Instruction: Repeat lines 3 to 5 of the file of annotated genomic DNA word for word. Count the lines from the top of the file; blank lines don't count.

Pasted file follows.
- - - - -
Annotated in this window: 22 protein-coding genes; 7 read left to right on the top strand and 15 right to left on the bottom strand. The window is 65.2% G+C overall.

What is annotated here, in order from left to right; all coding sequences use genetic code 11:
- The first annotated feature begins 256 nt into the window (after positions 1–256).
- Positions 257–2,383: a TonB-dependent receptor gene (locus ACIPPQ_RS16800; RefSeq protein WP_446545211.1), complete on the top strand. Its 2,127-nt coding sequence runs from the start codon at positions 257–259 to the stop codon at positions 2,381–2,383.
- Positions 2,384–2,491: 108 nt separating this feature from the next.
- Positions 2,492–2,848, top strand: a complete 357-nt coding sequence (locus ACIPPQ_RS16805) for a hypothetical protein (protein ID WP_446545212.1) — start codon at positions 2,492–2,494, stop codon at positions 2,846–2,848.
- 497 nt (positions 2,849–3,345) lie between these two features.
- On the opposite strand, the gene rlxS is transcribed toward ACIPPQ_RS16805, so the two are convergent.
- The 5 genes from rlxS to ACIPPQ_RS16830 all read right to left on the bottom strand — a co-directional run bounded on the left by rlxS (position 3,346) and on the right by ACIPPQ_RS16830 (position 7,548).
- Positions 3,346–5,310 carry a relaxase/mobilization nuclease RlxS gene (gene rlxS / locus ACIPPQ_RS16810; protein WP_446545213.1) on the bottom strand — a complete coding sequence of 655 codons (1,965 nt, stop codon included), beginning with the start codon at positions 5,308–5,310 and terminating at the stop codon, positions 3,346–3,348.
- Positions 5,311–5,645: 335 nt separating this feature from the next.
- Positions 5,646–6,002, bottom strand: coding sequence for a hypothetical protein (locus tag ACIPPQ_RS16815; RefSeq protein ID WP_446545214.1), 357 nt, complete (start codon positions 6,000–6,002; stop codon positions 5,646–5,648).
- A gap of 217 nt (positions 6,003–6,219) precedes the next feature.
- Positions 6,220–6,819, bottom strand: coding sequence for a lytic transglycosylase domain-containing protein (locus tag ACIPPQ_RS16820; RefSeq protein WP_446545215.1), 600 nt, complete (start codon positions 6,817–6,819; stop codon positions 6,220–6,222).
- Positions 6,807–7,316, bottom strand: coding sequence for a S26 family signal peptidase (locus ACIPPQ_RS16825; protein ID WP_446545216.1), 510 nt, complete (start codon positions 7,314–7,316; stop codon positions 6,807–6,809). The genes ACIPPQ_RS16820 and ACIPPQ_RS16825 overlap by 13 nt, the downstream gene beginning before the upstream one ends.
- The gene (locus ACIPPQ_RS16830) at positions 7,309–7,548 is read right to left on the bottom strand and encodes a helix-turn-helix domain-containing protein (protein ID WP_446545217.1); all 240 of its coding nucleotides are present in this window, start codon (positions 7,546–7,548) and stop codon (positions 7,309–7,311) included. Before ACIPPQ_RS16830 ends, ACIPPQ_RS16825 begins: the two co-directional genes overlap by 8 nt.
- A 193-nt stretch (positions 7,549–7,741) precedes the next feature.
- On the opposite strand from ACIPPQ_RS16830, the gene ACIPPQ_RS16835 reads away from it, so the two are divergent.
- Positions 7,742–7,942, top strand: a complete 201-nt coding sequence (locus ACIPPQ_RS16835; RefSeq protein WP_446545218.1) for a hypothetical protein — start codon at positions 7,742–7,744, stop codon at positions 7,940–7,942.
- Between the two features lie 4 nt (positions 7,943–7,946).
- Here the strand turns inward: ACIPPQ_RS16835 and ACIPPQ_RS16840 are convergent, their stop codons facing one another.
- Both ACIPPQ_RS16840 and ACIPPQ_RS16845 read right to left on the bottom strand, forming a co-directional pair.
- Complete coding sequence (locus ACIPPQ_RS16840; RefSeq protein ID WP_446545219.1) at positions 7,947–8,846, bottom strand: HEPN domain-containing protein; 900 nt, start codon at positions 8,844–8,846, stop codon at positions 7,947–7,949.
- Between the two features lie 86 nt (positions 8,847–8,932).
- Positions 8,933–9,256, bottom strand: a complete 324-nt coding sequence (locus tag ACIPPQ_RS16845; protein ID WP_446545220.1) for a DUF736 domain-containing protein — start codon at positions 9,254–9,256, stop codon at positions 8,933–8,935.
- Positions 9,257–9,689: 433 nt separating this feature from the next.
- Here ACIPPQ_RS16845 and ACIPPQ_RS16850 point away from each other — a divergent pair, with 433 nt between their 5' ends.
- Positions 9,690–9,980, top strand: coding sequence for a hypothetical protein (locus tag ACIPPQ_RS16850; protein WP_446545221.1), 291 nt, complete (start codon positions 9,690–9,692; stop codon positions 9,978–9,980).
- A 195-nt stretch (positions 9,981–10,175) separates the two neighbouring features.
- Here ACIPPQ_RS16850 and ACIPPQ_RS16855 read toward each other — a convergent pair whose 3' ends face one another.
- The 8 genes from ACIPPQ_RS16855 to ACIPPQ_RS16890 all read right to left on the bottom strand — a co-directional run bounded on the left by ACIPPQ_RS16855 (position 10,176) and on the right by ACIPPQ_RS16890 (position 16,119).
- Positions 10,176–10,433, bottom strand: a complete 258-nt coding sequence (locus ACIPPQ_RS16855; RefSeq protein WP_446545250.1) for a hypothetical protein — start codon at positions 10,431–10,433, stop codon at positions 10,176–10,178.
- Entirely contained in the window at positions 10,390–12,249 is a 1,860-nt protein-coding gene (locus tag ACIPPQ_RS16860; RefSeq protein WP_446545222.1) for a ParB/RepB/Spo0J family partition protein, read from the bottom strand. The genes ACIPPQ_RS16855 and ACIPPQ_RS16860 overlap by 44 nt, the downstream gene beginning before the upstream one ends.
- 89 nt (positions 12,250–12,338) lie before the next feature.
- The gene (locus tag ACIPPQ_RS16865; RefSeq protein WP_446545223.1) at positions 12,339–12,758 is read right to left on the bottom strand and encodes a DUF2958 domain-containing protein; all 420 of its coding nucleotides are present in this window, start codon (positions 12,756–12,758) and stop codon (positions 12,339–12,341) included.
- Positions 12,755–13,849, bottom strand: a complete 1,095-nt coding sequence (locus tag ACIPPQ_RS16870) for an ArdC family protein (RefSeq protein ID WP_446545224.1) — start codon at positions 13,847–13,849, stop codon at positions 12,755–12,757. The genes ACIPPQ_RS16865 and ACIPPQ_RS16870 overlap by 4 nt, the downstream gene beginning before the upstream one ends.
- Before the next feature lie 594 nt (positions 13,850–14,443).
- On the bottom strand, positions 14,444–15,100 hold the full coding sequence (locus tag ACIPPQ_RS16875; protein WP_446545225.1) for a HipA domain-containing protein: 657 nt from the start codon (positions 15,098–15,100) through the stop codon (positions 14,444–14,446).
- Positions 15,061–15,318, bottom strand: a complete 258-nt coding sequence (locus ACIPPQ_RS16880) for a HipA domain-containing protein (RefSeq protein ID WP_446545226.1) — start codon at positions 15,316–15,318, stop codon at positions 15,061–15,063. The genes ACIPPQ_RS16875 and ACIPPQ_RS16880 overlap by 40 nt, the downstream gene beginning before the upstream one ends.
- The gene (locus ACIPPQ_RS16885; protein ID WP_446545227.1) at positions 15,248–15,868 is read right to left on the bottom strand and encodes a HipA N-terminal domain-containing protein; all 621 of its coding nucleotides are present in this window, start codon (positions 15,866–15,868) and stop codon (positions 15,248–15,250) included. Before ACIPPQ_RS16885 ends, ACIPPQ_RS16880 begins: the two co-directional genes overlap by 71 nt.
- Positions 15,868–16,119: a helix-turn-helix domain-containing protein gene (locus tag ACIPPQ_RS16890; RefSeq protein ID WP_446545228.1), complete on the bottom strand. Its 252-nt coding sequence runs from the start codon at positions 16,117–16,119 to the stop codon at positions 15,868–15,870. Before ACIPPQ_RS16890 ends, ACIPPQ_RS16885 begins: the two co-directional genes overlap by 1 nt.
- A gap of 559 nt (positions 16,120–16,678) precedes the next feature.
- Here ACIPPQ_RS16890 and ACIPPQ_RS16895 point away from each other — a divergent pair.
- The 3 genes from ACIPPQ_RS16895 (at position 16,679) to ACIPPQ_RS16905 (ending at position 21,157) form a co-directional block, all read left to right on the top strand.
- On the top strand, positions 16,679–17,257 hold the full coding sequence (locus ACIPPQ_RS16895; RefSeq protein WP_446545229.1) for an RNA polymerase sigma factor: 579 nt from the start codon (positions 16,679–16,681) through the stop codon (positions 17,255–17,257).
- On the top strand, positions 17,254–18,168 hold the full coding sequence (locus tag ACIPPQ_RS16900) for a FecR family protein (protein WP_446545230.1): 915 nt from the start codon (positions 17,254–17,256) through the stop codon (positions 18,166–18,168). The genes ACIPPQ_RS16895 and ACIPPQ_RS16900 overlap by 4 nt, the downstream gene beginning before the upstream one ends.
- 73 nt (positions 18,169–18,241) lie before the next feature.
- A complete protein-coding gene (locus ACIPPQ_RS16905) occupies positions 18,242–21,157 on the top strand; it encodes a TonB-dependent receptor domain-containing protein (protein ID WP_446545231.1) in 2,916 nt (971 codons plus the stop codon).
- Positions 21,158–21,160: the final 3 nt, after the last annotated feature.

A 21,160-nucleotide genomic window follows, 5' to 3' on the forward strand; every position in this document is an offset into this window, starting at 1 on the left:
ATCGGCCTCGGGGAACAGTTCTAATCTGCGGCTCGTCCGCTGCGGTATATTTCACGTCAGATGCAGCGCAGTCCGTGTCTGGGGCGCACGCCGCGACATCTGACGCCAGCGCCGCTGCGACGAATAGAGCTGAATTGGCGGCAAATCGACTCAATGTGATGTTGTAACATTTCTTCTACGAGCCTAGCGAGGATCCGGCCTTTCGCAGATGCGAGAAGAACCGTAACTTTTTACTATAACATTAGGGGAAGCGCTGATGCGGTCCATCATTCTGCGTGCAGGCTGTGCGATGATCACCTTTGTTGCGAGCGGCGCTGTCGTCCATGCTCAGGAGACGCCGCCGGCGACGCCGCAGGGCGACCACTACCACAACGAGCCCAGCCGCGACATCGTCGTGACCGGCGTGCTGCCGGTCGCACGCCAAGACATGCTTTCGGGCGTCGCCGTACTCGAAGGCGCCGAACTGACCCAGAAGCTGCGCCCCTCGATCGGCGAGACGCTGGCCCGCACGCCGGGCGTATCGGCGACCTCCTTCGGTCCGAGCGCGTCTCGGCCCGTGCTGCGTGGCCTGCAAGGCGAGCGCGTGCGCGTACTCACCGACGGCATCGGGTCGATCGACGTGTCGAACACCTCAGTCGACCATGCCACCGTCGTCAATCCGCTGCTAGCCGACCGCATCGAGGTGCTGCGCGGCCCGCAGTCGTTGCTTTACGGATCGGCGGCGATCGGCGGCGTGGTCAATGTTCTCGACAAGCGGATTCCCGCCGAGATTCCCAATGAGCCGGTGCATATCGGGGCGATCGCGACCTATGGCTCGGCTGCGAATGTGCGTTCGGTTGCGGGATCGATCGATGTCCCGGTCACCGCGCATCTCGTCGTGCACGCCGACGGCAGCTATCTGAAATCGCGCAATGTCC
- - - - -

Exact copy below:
- The first annotated feature begins 256 nt into the window (after positions 1–256).
- Positions 257–2,383: a TonB-dependent receptor gene (locus ACIPPQ_RS16800; RefSeq protein WP_446545211.1), complete on the top strand. Its 2,127-nt coding sequence runs from the start codon at positions 257–259 to the stop codon at positions 2,381–2,383.
- Positions 2,384–2,491: 108 nt separating this feature from the next.